The £175,000 scheme to improve safety at the Mitcham’s Corner one-way gyratory system is now complete. It’s been a long time coming, and we commend County Council officers and councillors for their tenacity and persistence in getting a good scheme agreed and implemented.
Mitcham’s Corner has long been a serious barrier and obstacle to cyclists coming into Cambridge from the north. Confident cyclists have always used the big roundabout, but even for them it was a tricky and hazardous experience, with long detours for some journeys. Safe passage used to rely on the ability to cycle at high speed, weaving between lanes as the car traffic does.
Less confident cyclists tended to ride on the pavements and crossings, or to use adjacent side streets. The down-side of those were illegality, and the inconvenience (for example, if using Carlyle Road you are met with a zebra – not legal to cycle across – and Jesus Lock bridge – not permissible or really possible to use on a bike).
The recent changes put several traffic lights on the key entrances and exits from the roundabout. This means that cyclists largely don’t have to contend with weaving traffic streams and having to look in lots of directions at once. (Nor do motorists – not all motorists are confident at fast moving criss-crossing traffic gyratories like this ether). Advance stop boxes allow cyclists to put themselves in very visible positions at the lights, and the amount of red surfacing in general shouts ‘Bike!’ at motorists.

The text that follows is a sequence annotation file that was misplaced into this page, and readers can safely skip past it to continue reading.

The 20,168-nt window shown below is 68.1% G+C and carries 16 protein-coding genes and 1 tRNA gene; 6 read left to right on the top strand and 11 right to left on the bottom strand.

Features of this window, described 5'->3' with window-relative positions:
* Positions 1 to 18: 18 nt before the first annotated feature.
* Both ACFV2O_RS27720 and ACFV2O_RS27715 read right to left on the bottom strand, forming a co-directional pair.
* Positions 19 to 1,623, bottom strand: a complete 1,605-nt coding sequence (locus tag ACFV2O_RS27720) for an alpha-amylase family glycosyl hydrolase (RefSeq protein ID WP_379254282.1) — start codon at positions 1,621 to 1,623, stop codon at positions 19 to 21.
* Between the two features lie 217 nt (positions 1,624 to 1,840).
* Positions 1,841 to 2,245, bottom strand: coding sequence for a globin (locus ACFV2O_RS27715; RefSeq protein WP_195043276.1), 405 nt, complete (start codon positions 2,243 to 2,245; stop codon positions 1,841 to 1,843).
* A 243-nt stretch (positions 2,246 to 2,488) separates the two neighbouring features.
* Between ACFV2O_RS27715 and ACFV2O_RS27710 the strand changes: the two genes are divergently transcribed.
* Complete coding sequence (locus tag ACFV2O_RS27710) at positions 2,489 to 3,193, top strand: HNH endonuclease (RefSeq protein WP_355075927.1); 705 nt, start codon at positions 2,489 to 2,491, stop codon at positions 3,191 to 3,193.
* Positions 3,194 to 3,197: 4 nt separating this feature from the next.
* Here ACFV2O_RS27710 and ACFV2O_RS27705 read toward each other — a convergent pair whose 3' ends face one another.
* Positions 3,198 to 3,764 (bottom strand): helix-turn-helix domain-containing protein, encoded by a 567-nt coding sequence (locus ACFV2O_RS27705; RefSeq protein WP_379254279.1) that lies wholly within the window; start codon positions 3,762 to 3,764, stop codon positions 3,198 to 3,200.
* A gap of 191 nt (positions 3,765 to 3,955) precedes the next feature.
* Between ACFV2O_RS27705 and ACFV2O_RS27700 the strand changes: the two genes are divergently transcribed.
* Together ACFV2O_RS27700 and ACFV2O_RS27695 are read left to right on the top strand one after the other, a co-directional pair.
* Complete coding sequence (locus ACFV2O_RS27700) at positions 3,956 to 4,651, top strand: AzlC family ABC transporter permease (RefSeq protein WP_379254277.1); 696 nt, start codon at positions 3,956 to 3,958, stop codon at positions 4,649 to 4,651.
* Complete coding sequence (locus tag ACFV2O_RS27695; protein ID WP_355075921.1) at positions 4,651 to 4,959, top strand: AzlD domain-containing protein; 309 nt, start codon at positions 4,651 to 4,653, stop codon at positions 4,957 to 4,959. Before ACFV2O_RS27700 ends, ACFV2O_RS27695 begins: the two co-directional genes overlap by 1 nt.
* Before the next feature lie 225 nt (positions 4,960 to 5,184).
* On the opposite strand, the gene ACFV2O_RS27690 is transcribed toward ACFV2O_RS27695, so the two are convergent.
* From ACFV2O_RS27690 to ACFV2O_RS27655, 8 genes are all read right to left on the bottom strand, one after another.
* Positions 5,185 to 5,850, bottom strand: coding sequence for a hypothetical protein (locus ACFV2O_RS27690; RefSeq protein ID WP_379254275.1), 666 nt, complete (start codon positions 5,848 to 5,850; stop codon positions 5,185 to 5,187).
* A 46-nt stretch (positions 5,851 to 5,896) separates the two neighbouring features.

Numerous shared-use pavements have been designated for those who prefer not to stay on the road. One group forms a segregated route across the middle of the junction making the direct north-south desire line much easier than in the past – and legal. The new route relied on the removal of a small number of car parking spaces, and this was one of the sticking points which had to be overcome before the whole scheme could be agreed. Ironically Friends of the Earth proposed a very similar route to this as much as ten years ago, which was rejected as impossible at the time.
Secondly, cycling to and from Staples in the centre of the roundabout is now legal on the pavement, and a raised table helps to cross the road to shorten the Victoria Avenue to Chesterton Road manoeuvre. There’s possibly a problem with priorities here: the ‘elephants feet’ markings might imply cyclists have priority when in fact they do not. Of course we would advocate moving the car give way line back so cyclists genuinely do have priority, but painting such lines is probably considered too revolutionary.
|Removal of a small amount of on-street car parking has allowed a segregated route between Victoria Avenue and Milton Road to be introduced, recognising a widespread manoeuvre that was already happening.||The north-south route runs up the island at the Milton Road end, helped across the gyratory by traffic lights.|
There are of course some niggles and concerns about the scheme. The main one is the inevitable conflict between safety and convenience: traffic lights slow everyone down, including cyclists. Pedestrians have to wait for lights instead of having priority at zebras (though not all the zebras have been removed, and two entirely new crossings make east-west and west-east movements for pedestrians much, much easier). However, some initial feedback has been quite favourable.